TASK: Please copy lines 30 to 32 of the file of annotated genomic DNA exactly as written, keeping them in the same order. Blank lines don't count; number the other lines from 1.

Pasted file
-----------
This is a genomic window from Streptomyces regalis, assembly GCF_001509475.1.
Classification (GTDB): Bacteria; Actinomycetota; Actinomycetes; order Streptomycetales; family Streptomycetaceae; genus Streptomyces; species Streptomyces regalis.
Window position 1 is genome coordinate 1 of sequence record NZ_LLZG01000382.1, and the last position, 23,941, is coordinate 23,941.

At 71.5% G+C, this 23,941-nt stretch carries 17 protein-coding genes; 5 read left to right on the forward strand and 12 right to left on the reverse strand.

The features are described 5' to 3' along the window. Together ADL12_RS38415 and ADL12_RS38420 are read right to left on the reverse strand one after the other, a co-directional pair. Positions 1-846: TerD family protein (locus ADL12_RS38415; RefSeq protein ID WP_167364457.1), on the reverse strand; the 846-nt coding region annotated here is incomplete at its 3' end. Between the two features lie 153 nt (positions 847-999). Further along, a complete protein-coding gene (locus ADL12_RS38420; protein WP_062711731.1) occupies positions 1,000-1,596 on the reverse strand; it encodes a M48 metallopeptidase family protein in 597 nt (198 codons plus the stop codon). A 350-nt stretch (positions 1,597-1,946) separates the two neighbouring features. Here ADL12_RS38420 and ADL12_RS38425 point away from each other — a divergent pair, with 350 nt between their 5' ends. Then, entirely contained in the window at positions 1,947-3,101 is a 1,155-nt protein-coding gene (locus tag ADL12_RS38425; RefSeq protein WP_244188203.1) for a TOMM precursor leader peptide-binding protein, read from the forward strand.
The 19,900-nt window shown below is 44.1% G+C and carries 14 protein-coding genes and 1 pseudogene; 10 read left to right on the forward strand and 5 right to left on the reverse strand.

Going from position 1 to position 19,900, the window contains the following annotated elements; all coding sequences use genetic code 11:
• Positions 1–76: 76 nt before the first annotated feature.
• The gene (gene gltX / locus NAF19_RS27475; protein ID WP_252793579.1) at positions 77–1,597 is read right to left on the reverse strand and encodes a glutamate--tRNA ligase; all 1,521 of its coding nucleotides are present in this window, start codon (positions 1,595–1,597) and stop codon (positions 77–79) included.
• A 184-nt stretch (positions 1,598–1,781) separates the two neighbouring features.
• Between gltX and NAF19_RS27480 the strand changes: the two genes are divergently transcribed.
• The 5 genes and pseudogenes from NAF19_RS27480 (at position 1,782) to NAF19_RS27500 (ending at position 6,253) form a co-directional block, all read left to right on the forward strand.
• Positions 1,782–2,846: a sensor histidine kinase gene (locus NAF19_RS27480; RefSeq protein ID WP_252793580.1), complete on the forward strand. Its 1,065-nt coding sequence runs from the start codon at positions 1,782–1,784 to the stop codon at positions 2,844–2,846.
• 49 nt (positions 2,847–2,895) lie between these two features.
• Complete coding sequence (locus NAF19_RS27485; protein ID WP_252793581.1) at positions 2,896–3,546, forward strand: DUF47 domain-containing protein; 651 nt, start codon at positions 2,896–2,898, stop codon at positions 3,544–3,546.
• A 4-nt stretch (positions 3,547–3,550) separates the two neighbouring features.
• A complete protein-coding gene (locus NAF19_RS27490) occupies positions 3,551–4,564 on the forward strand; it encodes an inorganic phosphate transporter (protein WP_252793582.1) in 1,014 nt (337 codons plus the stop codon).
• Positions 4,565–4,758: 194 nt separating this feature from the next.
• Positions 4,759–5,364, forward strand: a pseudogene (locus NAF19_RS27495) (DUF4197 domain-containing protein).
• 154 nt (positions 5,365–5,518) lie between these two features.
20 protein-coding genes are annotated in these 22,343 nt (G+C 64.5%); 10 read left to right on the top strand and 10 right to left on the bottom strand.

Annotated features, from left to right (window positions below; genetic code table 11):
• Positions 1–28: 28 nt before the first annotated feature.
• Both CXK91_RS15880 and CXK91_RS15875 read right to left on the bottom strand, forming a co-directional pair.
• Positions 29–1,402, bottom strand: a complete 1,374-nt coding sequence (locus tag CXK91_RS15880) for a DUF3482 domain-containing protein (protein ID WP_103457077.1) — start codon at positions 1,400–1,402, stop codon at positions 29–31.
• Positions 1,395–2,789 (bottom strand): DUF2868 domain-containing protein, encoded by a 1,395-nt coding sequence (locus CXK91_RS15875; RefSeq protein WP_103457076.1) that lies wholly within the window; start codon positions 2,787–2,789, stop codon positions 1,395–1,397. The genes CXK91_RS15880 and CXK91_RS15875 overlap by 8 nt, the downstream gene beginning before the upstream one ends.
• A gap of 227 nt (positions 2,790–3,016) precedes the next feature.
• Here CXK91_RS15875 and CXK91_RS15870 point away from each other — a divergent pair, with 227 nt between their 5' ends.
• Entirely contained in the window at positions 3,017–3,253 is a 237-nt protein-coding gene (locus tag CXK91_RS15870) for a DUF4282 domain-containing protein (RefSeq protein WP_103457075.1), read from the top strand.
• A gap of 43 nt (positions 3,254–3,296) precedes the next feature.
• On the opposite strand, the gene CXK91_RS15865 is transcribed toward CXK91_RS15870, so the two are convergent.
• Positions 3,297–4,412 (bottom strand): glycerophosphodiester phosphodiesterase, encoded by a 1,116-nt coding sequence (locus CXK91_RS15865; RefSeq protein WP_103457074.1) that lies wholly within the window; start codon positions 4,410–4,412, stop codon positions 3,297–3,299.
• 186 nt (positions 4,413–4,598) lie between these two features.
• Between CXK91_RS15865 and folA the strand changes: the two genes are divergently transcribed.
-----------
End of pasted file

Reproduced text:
• A gap of 43 nt (positions 3,254–3,296) precedes the next feature.
• On the opposite strand, the gene CXK91_RS15865 is transcribed toward CXK91_RS15870, so the two are convergent.
• Positions 3,297–4,412 (bottom strand): glycerophosphodiester phosphodiesterase, encoded by a 1,116-nt coding sequence (locus CXK91_RS15865; RefSeq protein WP_103457074.1) that lies wholly within the window; start codon positions 4,410–4,412, stop codon positions 3,297–3,299.